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Counseling as well as behavior therapy would help a lot with the anxiety. The therapist should be working on coping skills especially as it relates to transition times from preferred activity. Make a schedule and make her stick to it. Make a time for everything including leisure activities. It will be a fight and her behaviors will increase but it will get ...


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Some schools are set up for this type of hamster wheel compulsiveness, some are not. If you could get the child into the latter type, that would be a great solution to the problem. Sometimes a parent has to make an executive decision, such as, "Only two honors course per school year allowed. Which one are the most important to you?" If you haven't done ...


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@Joe is right about asking a realtor. Realtors know. The other thing you can do is visit some schools. If you're embarrassed to state the reason for wanting to visit, you can make something up -- you are thinking about going back to school to become a teacher. You've heard that there are new teaching techniques being used now than were used when you were ...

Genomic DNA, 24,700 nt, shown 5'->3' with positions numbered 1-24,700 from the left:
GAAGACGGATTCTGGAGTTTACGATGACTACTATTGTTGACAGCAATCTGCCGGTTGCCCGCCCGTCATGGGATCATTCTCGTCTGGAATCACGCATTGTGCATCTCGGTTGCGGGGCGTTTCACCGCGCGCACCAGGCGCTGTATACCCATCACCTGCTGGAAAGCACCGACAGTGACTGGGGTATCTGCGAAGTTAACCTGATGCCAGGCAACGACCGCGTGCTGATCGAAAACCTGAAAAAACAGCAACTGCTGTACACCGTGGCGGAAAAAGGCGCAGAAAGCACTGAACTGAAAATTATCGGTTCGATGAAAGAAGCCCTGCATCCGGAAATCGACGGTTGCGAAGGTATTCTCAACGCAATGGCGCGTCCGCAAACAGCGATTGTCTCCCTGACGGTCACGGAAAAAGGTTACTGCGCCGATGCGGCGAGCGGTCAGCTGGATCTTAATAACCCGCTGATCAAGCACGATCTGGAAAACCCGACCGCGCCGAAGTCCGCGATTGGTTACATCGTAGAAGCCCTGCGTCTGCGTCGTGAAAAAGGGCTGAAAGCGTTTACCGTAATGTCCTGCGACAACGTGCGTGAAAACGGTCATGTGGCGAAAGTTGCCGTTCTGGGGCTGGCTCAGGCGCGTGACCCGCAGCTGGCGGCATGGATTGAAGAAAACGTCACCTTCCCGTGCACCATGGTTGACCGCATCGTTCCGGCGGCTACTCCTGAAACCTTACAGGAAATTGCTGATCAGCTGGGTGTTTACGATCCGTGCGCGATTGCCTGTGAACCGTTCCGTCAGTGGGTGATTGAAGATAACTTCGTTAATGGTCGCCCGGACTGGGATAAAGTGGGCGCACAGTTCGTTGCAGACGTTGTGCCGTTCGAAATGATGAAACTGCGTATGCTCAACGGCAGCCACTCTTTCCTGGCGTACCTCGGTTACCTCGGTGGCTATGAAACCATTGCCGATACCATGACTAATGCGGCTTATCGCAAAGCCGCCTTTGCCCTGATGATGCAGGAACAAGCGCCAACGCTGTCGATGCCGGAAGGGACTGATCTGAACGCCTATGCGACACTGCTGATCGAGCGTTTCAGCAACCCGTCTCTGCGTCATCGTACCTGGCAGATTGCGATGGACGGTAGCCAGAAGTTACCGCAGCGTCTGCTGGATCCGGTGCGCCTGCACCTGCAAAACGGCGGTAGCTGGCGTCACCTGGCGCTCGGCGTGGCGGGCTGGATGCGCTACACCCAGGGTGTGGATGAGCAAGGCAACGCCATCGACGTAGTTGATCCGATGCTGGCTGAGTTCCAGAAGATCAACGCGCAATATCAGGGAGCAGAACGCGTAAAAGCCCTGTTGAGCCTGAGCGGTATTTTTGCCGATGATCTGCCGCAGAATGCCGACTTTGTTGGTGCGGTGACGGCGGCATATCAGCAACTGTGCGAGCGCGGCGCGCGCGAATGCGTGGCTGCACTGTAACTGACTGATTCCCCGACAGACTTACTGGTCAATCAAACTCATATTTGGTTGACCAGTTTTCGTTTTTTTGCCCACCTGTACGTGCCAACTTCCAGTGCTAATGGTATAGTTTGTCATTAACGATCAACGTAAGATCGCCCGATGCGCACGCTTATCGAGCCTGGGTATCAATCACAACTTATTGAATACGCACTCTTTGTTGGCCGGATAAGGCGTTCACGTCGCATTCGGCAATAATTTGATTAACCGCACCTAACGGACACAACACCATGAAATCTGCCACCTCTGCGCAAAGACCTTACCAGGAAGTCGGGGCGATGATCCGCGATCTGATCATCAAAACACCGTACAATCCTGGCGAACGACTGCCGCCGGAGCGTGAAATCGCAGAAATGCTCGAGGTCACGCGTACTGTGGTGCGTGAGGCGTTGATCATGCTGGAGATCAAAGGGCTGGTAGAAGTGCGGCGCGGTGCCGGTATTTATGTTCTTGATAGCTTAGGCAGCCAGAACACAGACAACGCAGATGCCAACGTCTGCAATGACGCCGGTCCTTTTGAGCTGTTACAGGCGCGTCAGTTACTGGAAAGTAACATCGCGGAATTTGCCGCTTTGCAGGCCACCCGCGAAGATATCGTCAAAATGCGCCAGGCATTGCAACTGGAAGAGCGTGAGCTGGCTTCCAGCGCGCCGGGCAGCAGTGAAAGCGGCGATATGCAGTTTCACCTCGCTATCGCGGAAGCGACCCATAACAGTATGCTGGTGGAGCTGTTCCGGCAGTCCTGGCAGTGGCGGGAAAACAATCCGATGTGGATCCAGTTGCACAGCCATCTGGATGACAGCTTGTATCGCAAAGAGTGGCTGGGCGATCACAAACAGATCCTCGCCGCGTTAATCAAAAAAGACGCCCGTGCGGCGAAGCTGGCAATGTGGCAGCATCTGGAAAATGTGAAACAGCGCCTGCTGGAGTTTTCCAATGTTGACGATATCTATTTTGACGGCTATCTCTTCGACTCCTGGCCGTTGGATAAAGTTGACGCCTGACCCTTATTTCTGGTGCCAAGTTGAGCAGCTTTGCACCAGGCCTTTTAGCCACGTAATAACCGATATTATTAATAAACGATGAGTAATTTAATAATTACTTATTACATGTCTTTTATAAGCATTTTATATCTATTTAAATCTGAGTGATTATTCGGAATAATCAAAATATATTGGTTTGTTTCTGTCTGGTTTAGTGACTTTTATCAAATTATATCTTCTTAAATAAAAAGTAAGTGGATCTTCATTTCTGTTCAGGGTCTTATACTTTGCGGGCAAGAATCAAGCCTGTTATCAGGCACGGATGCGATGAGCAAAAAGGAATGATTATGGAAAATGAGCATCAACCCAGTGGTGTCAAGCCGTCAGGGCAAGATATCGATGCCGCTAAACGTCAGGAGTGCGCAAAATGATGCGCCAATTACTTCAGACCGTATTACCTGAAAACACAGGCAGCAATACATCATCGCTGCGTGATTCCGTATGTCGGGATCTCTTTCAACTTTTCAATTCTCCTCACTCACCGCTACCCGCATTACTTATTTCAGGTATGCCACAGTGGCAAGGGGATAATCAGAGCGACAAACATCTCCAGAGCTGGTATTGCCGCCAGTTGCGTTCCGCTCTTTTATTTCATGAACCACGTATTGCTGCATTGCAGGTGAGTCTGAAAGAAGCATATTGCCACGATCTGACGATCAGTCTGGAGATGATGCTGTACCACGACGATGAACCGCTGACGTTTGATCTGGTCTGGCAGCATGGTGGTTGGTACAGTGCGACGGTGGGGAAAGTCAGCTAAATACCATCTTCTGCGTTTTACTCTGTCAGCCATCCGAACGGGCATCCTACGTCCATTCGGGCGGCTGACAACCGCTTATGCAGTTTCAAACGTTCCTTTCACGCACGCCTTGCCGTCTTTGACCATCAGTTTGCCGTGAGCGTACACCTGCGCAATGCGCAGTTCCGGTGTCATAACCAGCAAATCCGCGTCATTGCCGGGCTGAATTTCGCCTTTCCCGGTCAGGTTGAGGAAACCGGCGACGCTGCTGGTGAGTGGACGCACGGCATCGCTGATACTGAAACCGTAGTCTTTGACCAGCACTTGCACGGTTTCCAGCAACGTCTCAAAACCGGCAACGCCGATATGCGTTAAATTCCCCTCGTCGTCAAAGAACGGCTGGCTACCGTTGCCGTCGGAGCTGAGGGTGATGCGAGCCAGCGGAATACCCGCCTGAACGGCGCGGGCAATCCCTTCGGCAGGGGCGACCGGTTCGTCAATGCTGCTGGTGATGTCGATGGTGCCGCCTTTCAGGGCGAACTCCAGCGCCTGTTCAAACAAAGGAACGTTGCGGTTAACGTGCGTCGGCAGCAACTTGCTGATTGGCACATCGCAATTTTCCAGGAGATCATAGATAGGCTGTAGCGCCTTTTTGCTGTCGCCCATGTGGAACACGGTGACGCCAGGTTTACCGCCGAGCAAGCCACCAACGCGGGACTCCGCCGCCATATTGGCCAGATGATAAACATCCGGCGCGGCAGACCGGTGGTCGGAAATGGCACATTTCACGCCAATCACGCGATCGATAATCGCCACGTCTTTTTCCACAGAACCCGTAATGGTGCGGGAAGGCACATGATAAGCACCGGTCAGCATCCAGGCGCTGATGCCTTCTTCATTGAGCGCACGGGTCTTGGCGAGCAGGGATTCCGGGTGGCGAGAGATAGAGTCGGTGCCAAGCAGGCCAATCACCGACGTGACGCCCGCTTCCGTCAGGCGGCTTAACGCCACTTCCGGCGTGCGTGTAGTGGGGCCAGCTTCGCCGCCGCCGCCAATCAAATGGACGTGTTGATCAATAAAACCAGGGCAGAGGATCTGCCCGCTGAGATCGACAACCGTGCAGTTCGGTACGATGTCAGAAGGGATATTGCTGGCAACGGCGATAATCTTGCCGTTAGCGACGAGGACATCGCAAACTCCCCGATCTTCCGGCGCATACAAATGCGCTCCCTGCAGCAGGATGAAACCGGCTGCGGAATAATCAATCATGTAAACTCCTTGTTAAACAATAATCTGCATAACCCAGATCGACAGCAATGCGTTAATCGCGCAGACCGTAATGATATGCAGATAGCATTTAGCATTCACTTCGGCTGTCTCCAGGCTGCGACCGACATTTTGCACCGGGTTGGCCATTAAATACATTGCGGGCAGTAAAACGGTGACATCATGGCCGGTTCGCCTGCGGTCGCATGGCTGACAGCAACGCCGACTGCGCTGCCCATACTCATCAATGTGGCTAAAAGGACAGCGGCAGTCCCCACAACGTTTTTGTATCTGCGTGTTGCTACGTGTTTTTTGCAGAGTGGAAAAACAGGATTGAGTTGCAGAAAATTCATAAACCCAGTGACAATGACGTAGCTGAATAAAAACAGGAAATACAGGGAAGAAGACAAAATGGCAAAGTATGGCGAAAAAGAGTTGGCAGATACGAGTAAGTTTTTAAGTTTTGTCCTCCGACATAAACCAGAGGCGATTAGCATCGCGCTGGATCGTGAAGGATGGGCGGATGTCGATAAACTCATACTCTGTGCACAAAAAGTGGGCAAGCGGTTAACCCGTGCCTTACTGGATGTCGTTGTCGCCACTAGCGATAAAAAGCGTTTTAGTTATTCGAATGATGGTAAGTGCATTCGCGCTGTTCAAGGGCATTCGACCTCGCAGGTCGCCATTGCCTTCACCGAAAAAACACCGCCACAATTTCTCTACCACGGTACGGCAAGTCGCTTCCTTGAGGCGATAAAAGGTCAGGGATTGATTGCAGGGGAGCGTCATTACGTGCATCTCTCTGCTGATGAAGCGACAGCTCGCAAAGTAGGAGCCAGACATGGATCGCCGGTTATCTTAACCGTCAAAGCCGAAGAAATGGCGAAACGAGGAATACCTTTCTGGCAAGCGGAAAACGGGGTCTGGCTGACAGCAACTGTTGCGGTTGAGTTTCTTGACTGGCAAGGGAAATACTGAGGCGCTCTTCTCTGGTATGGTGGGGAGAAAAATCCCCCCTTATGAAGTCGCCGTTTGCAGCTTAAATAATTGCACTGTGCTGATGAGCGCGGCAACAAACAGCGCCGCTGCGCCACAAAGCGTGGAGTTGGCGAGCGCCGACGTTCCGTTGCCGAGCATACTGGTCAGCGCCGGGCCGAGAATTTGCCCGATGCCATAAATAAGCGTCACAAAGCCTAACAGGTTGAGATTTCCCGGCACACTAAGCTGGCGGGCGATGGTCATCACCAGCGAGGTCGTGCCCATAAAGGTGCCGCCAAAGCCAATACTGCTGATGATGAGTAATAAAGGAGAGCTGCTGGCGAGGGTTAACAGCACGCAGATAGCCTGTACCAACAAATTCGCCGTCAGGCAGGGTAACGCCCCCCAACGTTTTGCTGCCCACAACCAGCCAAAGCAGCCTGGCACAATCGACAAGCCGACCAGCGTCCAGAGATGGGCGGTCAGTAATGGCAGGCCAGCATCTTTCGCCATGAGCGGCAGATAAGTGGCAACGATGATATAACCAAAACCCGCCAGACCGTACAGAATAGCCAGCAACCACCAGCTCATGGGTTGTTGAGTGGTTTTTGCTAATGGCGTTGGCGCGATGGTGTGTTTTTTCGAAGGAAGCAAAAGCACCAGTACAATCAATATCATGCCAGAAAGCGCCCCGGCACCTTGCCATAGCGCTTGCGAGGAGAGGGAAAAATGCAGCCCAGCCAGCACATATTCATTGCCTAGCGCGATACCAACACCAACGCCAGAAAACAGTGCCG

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One thing that's not clear from the question is whether you are using the school as a free day care while you are at work or otherwise not available to supervise your children yourself. If not, you can reduce their hours. Now, what if you need them to be there? "If leaving the school is not an option, then encouraging his kids to find ways of entertaining ...


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If you can afford counseling, that might be a good idea. Be sure to find someone with experience with transgender and gay issues. It sounds to me as if your child is having anxieties due to gender and disability issues (something (s)he can't control) and is transferring to something (s)he can control. It will be important to find a place where (s)he can ...


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It kind of sounds like your child might feel a bit out of control and needs a bit of help forming structure around their life. Something you can do is to sit down with them and discuss solid achievable goals. They need to differentiate between achievable and useless goals. Tell them that having goals, such as being "not good enough", aren't achievable and ...


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The earlier answers are way too complicated for a parent in the U.S. seeking practical advice. So here goes: I taught in mixed, all-girls, and all-boys high schools, and substituted in middle schools, and I can say categorically, at least at the middle and high-school level, that for the vast majority of students, the best classroom is the one with the ...



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